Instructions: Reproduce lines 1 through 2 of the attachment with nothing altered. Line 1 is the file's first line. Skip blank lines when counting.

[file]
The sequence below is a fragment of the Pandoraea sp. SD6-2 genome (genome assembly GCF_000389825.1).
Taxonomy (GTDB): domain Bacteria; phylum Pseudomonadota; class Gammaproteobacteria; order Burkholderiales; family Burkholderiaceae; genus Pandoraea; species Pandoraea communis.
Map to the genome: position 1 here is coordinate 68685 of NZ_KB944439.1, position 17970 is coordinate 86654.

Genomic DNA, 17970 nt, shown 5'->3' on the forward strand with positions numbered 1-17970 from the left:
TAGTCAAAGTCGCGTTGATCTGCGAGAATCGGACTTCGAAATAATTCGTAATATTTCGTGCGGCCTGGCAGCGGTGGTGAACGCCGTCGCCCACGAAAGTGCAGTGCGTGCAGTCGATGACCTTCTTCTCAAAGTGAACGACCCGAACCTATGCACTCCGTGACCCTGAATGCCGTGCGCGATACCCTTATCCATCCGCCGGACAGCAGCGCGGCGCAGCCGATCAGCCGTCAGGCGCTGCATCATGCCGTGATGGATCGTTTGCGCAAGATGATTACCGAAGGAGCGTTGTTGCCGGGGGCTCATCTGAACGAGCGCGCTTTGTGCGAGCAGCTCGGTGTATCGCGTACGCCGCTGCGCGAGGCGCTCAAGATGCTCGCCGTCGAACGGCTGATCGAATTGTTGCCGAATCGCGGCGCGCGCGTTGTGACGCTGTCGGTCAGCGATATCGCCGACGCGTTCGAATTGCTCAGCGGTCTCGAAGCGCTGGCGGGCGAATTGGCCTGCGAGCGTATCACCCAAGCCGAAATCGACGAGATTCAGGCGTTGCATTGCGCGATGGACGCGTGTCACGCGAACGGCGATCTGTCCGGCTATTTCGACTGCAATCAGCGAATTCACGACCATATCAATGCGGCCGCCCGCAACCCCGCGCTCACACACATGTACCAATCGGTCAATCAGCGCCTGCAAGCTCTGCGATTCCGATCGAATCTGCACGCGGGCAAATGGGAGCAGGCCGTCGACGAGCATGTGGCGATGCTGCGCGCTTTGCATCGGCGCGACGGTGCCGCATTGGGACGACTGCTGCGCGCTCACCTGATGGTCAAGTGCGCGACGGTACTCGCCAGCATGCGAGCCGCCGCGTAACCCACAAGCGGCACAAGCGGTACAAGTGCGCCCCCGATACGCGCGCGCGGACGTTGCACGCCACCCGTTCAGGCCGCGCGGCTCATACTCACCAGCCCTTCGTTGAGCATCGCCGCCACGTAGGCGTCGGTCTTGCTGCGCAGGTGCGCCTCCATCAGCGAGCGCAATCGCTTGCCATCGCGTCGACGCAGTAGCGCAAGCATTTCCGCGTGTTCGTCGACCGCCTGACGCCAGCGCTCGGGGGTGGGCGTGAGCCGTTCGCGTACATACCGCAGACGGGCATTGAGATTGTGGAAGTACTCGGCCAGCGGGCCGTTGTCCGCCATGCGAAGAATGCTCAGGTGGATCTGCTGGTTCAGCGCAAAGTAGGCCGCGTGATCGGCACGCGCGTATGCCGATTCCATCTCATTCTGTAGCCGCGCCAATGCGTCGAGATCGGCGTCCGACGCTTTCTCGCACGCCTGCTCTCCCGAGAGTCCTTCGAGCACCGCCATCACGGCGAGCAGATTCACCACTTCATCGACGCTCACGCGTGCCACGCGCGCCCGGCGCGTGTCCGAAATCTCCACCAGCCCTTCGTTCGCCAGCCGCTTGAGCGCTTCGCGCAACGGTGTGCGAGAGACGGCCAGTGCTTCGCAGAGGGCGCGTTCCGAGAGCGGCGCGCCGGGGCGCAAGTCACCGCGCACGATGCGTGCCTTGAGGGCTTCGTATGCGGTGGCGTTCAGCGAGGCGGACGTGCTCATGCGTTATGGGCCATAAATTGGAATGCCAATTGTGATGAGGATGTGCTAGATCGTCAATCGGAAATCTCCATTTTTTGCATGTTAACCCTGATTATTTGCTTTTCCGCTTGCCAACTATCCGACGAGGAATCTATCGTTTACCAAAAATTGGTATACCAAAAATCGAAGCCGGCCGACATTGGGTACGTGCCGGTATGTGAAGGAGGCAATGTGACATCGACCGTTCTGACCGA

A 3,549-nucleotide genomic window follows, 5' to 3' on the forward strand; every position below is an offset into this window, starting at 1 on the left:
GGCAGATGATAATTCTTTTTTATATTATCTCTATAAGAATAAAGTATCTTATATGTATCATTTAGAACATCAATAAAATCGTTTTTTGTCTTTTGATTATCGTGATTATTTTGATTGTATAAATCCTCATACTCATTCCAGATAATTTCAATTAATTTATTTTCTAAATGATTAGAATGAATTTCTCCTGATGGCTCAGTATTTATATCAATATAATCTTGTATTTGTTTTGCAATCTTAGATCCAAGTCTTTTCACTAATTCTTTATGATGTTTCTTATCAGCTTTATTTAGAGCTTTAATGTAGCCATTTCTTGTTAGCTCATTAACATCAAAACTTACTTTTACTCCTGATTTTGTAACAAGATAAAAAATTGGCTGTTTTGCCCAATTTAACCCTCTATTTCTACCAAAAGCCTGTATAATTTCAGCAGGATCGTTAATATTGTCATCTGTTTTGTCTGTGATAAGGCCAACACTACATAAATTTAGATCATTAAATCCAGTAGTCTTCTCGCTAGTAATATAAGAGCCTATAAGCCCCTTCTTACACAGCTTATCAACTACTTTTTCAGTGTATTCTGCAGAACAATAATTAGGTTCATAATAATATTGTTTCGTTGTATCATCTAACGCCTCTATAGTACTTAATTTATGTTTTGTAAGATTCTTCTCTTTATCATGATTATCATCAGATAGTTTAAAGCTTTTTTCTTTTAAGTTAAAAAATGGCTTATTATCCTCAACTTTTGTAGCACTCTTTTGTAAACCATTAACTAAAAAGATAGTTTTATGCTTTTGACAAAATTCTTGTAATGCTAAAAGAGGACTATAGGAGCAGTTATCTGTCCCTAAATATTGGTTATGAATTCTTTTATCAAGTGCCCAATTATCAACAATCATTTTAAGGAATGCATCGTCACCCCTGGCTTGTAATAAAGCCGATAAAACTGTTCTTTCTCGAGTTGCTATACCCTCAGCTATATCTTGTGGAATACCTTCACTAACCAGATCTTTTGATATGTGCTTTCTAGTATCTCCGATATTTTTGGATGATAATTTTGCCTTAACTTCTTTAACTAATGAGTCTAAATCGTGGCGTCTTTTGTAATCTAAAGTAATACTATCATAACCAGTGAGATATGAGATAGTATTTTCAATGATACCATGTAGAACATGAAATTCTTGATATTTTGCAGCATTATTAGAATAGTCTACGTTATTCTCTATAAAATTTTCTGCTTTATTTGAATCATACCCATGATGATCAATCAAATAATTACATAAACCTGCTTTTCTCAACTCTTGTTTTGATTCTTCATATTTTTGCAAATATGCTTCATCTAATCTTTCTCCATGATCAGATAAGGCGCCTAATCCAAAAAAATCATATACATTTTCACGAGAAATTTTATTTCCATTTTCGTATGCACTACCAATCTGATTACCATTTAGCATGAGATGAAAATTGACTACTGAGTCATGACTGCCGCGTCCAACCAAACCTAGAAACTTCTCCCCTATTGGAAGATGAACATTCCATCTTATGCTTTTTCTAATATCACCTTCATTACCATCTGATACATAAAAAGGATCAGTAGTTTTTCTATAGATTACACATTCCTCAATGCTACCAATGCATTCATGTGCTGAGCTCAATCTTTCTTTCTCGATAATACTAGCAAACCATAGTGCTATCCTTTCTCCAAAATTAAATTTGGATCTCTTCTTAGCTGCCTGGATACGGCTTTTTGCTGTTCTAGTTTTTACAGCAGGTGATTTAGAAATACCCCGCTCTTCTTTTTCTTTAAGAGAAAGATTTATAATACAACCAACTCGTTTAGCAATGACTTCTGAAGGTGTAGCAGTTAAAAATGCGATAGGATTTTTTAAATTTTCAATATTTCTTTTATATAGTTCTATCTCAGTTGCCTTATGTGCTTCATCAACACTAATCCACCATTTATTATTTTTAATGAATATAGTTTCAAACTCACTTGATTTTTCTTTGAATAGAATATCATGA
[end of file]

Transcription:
The sequence below is a fragment of the Pandoraea sp. SD6-2 genome (genome assembly GCF_000389825.1).
Taxonomy (GTDB): domain Bacteria; phylum Pseudomonadota; class Gammaproteobacteria; order Burkholderiales; family Burkholderiaceae; genus Pandoraea; species Pandoraea communis.